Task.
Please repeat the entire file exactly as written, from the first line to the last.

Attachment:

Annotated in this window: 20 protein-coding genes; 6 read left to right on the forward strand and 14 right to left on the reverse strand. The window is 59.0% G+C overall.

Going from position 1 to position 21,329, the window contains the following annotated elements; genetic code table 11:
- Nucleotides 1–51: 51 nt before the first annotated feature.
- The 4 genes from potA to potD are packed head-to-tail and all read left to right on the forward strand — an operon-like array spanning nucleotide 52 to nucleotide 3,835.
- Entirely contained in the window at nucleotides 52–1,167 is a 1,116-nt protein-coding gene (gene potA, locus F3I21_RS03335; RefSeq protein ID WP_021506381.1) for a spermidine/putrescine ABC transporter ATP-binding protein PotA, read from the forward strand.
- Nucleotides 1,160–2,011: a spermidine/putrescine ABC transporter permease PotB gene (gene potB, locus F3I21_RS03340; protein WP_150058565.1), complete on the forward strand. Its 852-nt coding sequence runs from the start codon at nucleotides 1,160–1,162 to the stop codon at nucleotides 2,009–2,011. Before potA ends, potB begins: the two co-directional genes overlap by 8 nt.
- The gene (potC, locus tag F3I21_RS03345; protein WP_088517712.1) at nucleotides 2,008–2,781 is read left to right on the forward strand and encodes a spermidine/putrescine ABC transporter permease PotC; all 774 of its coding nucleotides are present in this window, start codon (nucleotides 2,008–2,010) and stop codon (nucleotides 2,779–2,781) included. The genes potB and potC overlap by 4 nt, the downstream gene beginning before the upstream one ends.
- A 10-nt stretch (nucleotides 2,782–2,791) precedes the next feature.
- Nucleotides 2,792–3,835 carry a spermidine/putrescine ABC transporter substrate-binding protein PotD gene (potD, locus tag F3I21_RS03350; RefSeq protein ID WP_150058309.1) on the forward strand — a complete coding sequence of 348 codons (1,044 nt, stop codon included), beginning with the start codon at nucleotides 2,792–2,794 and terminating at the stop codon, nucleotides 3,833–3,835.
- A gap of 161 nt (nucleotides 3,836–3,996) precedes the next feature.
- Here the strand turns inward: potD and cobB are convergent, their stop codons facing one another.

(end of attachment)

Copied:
Annotated in this window: 20 protein-coding genes; 6 read left to right on the forward strand and 14 right to left on the reverse strand. The window is 59.0% G+C overall.

Going from position 1 to position 21,329, the window contains the following annotated elements; genetic code table 11:
- Nucleotides 1–51: 51 nt before the first annotated feature.
- The 4 genes from potA to potD are packed head-to-tail and all read left to right on the forward strand — an operon-like array spanning nucleotide 52 to nucleotide 3,835.
- Entirely contained in the window at nucleotides 52–1,167 is a 1,116-nt protein-coding gene (gene potA, locus F3I21_RS03335; RefSeq protein ID WP_021506381.1) for a spermidine/putrescine ABC transporter ATP-binding protein PotA, read from the forward strand.
- Nucleotides 1,160–2,011: a spermidine/putrescine ABC transporter permease PotB gene (gene potB, locus F3I21_RS03340; protein WP_150058565.1), complete on the forward strand. Its 852-nt coding sequence runs from the start codon at nucleotides 1,160–1,162 to the stop codon at nucleotides 2,009–2,011. Before potA ends, potB begins: the two co-directional genes overlap by 8 nt.
- The gene (potC, locus tag F3I21_RS03345; protein WP_088517712.1) at nucleotides 2,008–2,781 is read left to right on the forward strand and encodes a spermidine/putrescine ABC transporter permease PotC; all 774 of its coding nucleotides are present in this window, start codon (nucleotides 2,008–2,010) and stop codon (nucleotides 2,779–2,781) included. The genes potB and potC overlap by 4 nt, the downstream gene beginning before the upstream one ends.
- A 10-nt stretch (nucleotides 2,782–2,791) precedes the next feature.
- Nucleotides 2,792–3,835 carry a spermidine/putrescine ABC transporter substrate-binding protein PotD gene (potD, locus tag F3I21_RS03350; RefSeq protein ID WP_150058309.1) on the forward strand — a complete coding sequence of 348 codons (1,044 nt, stop codon included), beginning with the start codon at nucleotides 2,792–2,794 and terminating at the stop codon, nucleotides 3,833–3,835.
- A gap of 161 nt (nucleotides 3,836–3,996) precedes the next feature.
- Here the strand turns inward: potD and cobB are convergent, their stop codons facing one another.